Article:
The first report on federal stimulus dollars in California and around the nation is out, and poses two key questions: do local officials have the resources and training to follow all the rules, and can anyone really peg the full impact of all this money?
Today's report from the U.S. Government Accountability Office (GAO) tracks money from the American Recovery and Reinvestment Act in 16 states and the District of Columbia. These are the states where the bulk of the money is being sent, and GAO has been tasked to provide the reports every other month for the duration of the program.
Future reports are likely to be a bit more interesting, once we really start to see the money flow. This one is more of a baseline marker of California's $48.3 billion share of the pie. Of that amount, GAO says $34 billion will go to the state and about $14 billion directly to local governments.
The handling of the cash will be a key area of monitoring, especially on the local level. GAO's report mentions several times the concerns expressed by California officials about whether local overseers are prepared.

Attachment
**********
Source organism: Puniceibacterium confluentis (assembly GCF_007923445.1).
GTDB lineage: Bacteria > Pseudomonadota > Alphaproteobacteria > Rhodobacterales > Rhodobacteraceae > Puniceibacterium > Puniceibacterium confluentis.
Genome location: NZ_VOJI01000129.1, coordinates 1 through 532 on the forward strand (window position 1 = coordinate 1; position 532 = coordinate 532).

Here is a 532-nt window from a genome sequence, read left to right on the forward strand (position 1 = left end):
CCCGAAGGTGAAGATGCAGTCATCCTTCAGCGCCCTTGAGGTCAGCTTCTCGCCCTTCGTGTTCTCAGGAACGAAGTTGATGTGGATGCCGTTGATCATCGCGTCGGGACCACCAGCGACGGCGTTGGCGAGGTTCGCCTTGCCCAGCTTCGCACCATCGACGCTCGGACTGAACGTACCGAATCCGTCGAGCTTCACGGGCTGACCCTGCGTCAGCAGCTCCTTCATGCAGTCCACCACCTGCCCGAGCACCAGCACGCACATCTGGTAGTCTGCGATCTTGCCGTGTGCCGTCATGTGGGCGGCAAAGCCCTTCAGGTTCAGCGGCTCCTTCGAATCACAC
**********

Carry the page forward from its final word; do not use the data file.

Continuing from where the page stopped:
One example includes an interview GAO conducted with a state finance official, who repotedly said that school districts across California "possess varying levels of sophistication in their accounting systems." The state's due to receive a total of about $12 billion for education (to be fair, only some of that money would be affected by the concern raised above).
But the lingering issue may be assessing the true impact of federal aid. In several instances, the GAO report relays concerns from California officials about how they will -- or won't -- be able to measure impact. Consider the following example when it comes to jobs created by transportation assistance:
Caltrans officials told us that since Recovery Act funds may be combined with other funds to complete projects, isolating the number of jobs created using just the Recovery Act funds may be difficult.</blockquote>
The full GAO report (for all states) is here.